A brief mention of Australia is of interest. Eight of the 10 leading causes of premature death in 2010 are non-communicable diseases, similar to the situation in 1990. Ischemic heart disease is still the leading cause of death, as it was in 1990. Self-harm is the fifth leading cause of premature death in 2010 (as it was in 1990) just in front of road injuries. Ischemic heart disease, low back pain and chronic obstructive pulmonary disease are the three leading causes of illness and disability. Falls and neck pain are now in the top 10 list of illness and disability but were not in 1990. Key risk factors for premature death and disability are diet, high body mass index and tobacco smoking.
The GBD estimations provide a useful guide to thinking about the rapid changes in the level, trends, and causes of health outcomes, especially in developing countries. It is therefore a useful ‘global public good’ for those interested in international health issues. It is also a useful resource for Ministries of Finance and Planning seeking to anticipate how changing disease patterns may drive costs and expenditure patterns in the health sector, and the potential benefits of better primary and secondary prevention.
But the GBD estimates also highlight the need for developing countries, and their development partners, to invest in improving basic health information systems. Even the best modelling is not a substitute for good quality data. Too many countries, including many in Asia and the Pacific, lack basic data on population health, risk factors, or even vital registration statistics. That needs to change, and change urgently, if we are to effectively monitor epidemiological transition in countries and the impact of measures to control disease, injury and risk factor exposure in populations.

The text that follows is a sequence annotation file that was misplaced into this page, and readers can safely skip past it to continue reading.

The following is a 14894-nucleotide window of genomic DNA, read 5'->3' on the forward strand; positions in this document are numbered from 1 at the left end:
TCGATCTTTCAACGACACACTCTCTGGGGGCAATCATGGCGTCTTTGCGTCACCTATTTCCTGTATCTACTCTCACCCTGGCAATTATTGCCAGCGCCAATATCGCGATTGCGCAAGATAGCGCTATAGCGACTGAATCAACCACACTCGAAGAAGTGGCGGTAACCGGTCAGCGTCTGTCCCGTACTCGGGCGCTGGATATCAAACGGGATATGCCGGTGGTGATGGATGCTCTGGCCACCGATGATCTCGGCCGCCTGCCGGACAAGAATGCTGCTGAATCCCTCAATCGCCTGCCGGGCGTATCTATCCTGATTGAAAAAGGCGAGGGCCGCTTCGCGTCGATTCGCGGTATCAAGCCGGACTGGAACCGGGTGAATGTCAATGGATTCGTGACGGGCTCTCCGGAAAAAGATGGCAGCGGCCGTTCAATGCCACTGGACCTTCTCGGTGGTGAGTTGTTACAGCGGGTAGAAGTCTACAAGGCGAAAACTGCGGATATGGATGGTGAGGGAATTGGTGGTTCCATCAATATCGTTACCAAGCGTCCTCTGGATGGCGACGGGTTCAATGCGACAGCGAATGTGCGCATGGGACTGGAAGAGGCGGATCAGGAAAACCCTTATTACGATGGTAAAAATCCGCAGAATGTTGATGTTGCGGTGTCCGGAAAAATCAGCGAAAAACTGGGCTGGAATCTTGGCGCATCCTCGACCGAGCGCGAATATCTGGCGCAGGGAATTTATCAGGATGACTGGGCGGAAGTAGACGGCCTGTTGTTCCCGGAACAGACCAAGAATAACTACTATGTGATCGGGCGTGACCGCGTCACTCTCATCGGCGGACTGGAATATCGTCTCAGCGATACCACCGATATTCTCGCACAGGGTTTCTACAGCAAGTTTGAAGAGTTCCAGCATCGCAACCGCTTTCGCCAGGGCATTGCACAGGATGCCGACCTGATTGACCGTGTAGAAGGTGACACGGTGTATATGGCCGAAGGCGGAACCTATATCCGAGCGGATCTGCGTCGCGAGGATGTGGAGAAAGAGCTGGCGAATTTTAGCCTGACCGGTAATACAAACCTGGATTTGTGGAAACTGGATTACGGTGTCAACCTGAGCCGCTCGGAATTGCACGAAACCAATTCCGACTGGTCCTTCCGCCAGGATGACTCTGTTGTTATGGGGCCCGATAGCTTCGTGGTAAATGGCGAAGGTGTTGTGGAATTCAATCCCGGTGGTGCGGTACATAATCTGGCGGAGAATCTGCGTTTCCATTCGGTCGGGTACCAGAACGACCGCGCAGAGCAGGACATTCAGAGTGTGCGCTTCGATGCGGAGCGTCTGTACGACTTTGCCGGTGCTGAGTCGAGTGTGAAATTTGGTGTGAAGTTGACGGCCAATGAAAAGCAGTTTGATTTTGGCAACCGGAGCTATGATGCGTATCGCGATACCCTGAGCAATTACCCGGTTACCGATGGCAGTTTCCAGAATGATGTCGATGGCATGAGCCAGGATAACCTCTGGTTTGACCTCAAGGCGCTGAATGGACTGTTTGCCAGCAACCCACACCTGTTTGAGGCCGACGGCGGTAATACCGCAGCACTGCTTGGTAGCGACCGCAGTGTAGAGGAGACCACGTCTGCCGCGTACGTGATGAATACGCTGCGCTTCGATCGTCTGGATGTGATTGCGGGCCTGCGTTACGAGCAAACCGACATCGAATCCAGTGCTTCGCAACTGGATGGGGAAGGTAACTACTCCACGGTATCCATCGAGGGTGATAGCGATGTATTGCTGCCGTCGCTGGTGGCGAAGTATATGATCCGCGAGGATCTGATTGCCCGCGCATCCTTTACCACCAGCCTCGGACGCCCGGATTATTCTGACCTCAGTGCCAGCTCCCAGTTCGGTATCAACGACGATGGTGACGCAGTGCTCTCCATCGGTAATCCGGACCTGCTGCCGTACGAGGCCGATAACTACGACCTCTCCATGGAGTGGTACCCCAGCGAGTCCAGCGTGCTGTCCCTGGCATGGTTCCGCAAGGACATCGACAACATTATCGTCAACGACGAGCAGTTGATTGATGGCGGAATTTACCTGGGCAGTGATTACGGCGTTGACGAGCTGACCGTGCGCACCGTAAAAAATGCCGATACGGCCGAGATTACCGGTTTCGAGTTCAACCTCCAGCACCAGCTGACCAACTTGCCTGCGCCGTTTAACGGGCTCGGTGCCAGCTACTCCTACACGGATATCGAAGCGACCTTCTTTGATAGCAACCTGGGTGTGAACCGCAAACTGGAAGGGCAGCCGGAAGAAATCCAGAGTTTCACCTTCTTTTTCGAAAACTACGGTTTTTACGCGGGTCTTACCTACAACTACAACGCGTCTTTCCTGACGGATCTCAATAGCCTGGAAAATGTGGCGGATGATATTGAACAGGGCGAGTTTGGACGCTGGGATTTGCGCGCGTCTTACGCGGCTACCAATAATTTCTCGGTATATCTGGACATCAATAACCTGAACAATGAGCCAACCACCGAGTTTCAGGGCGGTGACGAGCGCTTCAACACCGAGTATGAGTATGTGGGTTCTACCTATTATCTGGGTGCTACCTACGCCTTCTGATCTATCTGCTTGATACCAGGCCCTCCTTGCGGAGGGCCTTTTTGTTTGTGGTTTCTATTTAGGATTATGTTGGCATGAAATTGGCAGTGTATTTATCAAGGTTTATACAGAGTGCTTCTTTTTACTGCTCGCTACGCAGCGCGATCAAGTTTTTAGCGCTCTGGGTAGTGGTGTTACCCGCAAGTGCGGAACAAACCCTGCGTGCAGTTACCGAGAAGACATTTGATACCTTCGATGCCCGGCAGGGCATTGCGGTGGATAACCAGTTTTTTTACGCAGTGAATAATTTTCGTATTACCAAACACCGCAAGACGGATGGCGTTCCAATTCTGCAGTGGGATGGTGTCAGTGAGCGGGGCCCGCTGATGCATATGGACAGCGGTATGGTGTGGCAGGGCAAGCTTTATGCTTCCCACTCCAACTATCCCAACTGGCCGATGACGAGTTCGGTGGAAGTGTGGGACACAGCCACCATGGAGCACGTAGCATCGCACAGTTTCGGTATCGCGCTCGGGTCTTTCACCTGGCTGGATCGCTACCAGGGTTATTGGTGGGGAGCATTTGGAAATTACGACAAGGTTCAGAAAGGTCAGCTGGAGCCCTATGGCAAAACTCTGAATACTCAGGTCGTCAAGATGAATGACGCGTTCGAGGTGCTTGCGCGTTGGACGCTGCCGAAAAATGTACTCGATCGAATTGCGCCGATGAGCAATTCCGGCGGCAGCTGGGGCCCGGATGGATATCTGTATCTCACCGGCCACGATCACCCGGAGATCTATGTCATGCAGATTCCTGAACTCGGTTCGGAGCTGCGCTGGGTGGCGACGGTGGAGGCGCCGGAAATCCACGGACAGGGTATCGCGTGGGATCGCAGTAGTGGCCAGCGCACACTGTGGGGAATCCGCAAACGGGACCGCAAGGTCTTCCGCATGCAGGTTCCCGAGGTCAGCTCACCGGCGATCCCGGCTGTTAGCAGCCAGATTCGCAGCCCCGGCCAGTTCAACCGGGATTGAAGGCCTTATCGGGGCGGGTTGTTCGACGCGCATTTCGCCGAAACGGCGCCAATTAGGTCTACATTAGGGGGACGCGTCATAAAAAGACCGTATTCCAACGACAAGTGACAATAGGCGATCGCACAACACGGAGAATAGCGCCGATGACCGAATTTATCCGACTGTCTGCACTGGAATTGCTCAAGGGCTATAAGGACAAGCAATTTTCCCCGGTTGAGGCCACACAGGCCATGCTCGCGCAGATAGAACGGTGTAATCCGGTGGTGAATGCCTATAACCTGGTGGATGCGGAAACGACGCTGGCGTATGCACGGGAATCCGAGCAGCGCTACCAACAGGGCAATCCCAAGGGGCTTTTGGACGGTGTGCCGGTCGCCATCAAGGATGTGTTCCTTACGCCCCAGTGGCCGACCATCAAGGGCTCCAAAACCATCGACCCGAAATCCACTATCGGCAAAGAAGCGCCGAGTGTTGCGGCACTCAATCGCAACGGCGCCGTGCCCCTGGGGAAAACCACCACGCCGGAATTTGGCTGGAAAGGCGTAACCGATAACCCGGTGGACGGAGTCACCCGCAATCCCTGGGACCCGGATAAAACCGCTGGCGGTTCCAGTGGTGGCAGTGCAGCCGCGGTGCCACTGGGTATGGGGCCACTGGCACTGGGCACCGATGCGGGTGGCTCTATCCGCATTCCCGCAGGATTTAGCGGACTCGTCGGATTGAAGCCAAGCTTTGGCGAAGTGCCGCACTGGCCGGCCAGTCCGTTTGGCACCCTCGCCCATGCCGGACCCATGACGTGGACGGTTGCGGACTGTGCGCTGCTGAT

Further details of the country GBD profiles are available here.
Ian Anderson is a Research Associate with the Development Policy Centre. Alan D. Lopez is the Laureate Professor and Rowden-White Chair of Global Health and Burden of Disease Measurement in the School of Population and Global Health at the University of Melbourne.